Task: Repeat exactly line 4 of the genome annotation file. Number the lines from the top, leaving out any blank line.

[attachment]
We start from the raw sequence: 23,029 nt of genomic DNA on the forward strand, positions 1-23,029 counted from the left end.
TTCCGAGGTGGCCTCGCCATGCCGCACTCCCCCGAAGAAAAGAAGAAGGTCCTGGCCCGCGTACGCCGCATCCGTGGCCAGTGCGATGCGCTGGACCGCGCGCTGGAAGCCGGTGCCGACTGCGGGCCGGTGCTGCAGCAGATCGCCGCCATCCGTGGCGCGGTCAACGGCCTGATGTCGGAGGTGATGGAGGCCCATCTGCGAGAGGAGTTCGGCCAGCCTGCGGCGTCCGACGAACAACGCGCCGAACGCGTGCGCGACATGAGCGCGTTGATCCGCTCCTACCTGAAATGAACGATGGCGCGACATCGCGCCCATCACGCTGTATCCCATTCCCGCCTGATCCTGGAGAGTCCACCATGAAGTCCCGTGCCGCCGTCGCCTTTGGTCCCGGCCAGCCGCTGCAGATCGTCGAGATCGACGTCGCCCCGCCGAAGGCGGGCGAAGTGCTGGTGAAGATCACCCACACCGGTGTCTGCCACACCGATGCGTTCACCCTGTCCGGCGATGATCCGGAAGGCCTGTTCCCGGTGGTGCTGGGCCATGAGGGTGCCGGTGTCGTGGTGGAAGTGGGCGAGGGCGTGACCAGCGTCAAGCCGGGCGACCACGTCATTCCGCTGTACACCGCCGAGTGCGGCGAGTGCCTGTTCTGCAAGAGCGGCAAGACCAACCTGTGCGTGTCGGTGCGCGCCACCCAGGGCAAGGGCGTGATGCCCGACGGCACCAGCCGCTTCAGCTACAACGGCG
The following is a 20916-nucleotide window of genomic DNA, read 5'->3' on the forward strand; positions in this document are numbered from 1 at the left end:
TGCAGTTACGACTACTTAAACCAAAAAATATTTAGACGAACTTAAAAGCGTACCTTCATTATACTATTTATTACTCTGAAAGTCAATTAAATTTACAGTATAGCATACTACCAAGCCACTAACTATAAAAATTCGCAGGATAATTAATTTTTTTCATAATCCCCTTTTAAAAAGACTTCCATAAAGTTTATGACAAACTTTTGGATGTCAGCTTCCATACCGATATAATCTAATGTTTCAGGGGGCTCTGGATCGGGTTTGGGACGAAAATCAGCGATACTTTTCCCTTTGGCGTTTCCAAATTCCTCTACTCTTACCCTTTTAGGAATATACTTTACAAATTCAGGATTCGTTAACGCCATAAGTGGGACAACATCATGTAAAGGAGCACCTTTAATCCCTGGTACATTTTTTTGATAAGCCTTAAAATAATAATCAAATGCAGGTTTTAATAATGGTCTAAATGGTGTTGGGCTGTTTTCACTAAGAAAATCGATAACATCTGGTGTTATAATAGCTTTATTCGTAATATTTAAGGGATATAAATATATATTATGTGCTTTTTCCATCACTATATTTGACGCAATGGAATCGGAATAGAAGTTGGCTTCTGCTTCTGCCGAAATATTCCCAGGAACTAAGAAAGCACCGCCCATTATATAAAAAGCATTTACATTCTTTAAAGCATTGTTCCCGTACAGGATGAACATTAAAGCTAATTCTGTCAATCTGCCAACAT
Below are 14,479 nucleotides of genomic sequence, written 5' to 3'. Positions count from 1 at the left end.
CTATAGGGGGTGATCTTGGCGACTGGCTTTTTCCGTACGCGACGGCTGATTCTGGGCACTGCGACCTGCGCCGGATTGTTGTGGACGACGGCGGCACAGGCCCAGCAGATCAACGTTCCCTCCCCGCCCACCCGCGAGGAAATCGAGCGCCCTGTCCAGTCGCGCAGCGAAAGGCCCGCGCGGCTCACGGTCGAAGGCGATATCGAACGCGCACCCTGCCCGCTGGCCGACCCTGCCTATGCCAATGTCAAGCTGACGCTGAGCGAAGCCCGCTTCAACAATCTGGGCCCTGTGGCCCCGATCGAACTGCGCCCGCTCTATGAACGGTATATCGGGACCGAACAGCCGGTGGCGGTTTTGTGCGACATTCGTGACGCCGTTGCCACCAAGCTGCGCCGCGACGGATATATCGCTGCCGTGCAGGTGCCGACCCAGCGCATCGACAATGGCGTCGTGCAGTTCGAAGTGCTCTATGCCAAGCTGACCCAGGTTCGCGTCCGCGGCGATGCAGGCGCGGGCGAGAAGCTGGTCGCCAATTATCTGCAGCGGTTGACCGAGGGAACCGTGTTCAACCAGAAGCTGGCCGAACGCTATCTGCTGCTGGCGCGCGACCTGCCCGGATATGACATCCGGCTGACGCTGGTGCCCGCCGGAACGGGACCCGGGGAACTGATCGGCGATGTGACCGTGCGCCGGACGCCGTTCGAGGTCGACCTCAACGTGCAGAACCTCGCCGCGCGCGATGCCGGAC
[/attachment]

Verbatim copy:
TGCAGTTACGACTACTTAAACCAAAAAATATTTAGACGAACTTAAAAGCGTACCTTCATTATACTATTTATTACTCTGAAAGTCAATTAAATTTACAGTATAGCATACTACCAAGCCACTAACTATAAAAATTCGCAGGATAATTAATTTTTTTCATAATCCCCTTTTAAAAAGACTTCCATAAAGTTTATGACAAACTTTTGGATGTCAGCTTCCATACCGATATAATCTAATGTTTCAGGGGGCTCTGGATCGGGTTTGGGACGAAAATCAGCGATACTTTTCCCTTTGGCGTTTCCAAATTCCTCTACTCTTACCCTTTTAGGAATATACTTTACAAATTCAGGATTCGTTAACGCCATAAGTGGGACAACATCATGTAAAGGAGCACCTTTAATCCCTGGTACATTTTTTTGATAAGCCTTAAAATAATAATCAAATGCAGGTTTTAATAATGGTCTAAATGGTGTTGGGCTGTTTTCACTAAGAAAATCGATAACATCTGGTGTTATAATAGCTTTATTCGTAATATTTAAGGGATATAAATATATATTATGTGCTTTTTCCATCACTATATTTGACGCAATGGAATCGGAATAGAAGTTGGCTTCTGCTTCTGCCGAAATATTCCCAGGAACTAAGAAAGCACCGCCCATTATATAAAAAGCATTTACATTCTTTAAAGCATTGTTCCCGTACAGGATGAACATTAAAGCTAATTCTGTCAATCTGCCAACAT